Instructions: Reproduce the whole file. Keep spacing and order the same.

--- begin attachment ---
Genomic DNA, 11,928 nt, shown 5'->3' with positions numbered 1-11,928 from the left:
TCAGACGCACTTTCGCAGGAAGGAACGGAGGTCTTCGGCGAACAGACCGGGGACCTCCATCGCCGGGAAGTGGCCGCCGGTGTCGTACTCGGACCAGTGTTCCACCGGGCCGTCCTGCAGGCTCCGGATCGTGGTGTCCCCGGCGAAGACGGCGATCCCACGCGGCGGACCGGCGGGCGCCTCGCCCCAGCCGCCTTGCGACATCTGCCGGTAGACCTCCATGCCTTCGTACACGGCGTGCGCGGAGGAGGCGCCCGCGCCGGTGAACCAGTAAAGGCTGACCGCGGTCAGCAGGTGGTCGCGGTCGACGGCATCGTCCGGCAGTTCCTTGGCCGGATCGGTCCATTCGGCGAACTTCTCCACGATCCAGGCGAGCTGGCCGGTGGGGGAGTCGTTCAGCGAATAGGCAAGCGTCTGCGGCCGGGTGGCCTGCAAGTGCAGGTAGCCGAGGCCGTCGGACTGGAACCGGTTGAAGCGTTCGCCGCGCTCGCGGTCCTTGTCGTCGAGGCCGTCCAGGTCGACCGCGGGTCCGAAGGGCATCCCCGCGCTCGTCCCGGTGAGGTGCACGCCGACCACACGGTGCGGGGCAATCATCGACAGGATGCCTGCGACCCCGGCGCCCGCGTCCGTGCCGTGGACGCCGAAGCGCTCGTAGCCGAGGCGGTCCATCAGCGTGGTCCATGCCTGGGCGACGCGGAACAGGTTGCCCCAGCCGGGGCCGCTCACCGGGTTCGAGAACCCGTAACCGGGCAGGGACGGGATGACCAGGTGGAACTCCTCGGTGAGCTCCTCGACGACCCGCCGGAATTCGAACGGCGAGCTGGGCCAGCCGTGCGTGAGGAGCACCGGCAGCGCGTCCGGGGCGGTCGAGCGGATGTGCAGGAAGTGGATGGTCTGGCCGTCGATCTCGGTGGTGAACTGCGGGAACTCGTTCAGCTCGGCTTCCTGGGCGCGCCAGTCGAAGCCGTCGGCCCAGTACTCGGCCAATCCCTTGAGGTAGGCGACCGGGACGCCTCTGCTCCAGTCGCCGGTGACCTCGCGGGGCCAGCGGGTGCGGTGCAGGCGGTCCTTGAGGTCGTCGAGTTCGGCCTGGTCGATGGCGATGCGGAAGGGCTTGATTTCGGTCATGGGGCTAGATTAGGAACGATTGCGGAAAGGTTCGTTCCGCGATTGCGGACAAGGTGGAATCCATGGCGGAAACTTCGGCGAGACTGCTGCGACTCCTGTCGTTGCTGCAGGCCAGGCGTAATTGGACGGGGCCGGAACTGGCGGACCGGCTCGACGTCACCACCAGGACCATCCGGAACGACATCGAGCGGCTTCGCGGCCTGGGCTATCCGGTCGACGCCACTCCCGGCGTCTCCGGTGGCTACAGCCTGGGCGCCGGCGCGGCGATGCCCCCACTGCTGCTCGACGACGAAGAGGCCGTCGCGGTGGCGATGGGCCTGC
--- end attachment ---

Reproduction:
Genomic DNA, 11,928 nt, shown 5'->3' with positions numbered 1-11,928 from the left:
TCAGACGCACTTTCGCAGGAAGGAACGGAGGTCTTCGGCGAACAGACCGGGGACCTCCATCGCCGGGAAGTGGCCGCCGGTGTCGTACTCGGACCAGTGTTCCACCGGGCCGTCCTGCAGGCTCCGGATCGTGGTGTCCCCGGCGAAGACGGCGATCCCACGCGGCGGACCGGCGGGCGCCTCGCCCCAGCCGCCTTGCGACATCTGCCGGTAGACCTCCATGCCTTCGTACACGGCGTGCGCGGAGGAGGCGCCCGCGCCGGTGAACCAGTAAAGGCTGACCGCGGTCAGCAGGTGGTCGCGGTCGACGGCATCGTCCGGCAGTTCCTTGGCCGGATCGGTCCATTCGGCGAACTTCTCCACGATCCAGGCGAGCTGGCCGGTGGGGGAGTCGTTCAGCGAATAGGCAAGCGTCTGCGGCCGGGTGGCCTGCAAGTGCAGGTAGCCGAGGCCGTCGGACTGGAACCGGTTGAAGCGTTCGCCGCGCTCGCGGTCCTTGTCGTCGAGGCCGTCCAGGTCGACCGCGGGTCCGAAGGGCATCCCCGCGCTCGTCCCGGTGAGGTGCACGCCGACCACACGGTGCGGGGCAATCATCGACAGGATGCCTGCGACCCCGGCGCCCGCGTCCGTGCCGTGGACGCCGAAGCGCTCGTAGCCGAGGCGGTCCATCAGCGTGGTCCATGCCTGGGCGACGCGGAACAGGTTGCCCCAGCCGGGGCCGCTCACCGGGTTCGAGAACCCGTAACCGGGCAGGGACGGGATGACCAGGTGGAACTCCTCGGTGAGCTCCTCGACGACCCGCCGGAATTCGAACGGCGAGCTGGGCCAGCCGTGCGTGAGGAGCACCGGCAGCGCGTCCGGGGCGGTCGAGCGGATGTGCAGGAAGTGGATGGTCTGGCCGTCGATCTCGGTGGTGAACTGCGGGAACTCGTTCAGCTCGGCTTCCTGGGCGCGCCAGTCGAAGCCGTCGGCCCAGTACTCGGCCAATCCCTTGAGGTAGGCGACCGGGACGCCTCTGCTCCAGTCGCCGGTGACCTCGCGGGGCCAGCGGGTGCGGTGCAGGCGGTCCTTGAGGTCGTCGAGTTCGGCCTGGTCGATGGCGATGCGGAAGGGCTTGATTTCGGTCATGGGGCTAGATTAGGAACGATTGCGGAAAGGTTCGTTCCGCGATTGCGGACAAGGTGGAATCCATGGCGGAAACTTCGGCGAGACTGCTGCGACTCCTGTCGTTGCTGCAGGCCAGGCGTAATTGGACGGGGCCGGAACTGGCGGACCGGCTCGACGTCACCACCAGGACCATCCGGAACGACATCGAGCGGCTTCGCGGCCTGGGCTATCCGGTCGACGCCACTCCCGGCGTCTCCGGTGGCTACAGCCTGGGCGCCGGCGCGGCGATGCCCCCACTGCTGCTCGACGACGAAGAGGCCGTCGCGGTGGCGATGGGCCTGC